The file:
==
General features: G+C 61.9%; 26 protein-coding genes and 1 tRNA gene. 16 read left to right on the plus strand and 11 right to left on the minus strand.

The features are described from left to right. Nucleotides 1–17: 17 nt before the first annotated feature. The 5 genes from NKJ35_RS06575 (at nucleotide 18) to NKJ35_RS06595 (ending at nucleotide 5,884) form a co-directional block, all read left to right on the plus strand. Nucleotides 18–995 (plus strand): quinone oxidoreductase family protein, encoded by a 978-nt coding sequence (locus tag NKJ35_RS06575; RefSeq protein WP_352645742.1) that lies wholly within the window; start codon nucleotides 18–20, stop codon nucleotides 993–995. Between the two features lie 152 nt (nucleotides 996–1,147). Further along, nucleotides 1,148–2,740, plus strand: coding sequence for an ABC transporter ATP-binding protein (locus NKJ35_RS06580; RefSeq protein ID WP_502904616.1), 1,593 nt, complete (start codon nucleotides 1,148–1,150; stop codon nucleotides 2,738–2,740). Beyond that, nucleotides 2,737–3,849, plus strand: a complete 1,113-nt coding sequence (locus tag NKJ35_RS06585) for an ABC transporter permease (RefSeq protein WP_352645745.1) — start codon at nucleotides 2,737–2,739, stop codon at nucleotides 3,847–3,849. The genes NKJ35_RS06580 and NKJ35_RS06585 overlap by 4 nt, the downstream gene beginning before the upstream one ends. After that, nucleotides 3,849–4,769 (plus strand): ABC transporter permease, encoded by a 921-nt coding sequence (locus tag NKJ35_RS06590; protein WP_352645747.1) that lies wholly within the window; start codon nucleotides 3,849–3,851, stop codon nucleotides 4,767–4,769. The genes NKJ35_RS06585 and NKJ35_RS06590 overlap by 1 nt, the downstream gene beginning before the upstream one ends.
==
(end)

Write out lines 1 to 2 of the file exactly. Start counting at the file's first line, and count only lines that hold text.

General features: G+C 61.9%; 26 protein-coding genes and 1 tRNA gene. 16 read left to right on the plus strand and 11 right to left on the minus strand.

The features are described from left to right. Nucleotides 1–17: 17 nt before the first annotated feature. The 5 genes from NKJ35_RS06575 (at nucleotide 18) to NKJ35_RS06595 (ending at nucleotide 5,884) form a co-directional block, all read left to right on the plus strand. Nucleotides 18–995 (plus strand): quinone oxidoreductase family protein, encoded by a 978-nt coding sequence (locus tag NKJ35_RS06575; RefSeq protein WP_352645742.1) that lies wholly within the window; start codon nucleotides 18–20, stop codon nucleotides 993–995. Between the two features lie 152 nt (nucleotides 996–1,147). Further along, nucleotides 1,148–2,740, plus strand: coding sequence for an ABC transporter ATP-binding protein (locus NKJ35_RS06580; RefSeq protein ID WP_502904616.1), 1,593 nt, complete (start codon nucleotides 1,148–1,150; stop codon nucleotides 2,738–2,740). Beyond that, nucleotides 2,737–3,849, plus strand: a complete 1,113-nt coding sequence (locus tag NKJ35_RS06585) for an ABC transporter permease (RefSeq protein WP_352645745.1) — start codon at nucleotides 2,737–2,739, stop codon at nucleotides 3,847–3,849. The genes NKJ35_RS06580 and NKJ35_RS06585 overlap by 4 nt, the downstream gene beginning before the upstream one ends. After that, nucleotides 3,849–4,769 (plus strand): ABC transporter permease, encoded by a 921-nt coding sequence (locus tag NKJ35_RS06590; protein WP_352645747.1) that lies wholly within the window; start codon nucleotides 3,849–3,851, stop codon nucleotides 4,767–4,769. The genes NKJ35_RS06585 and NKJ35_RS06590 overlap by 1 nt, the downstream gene beginning before the upstream one ends.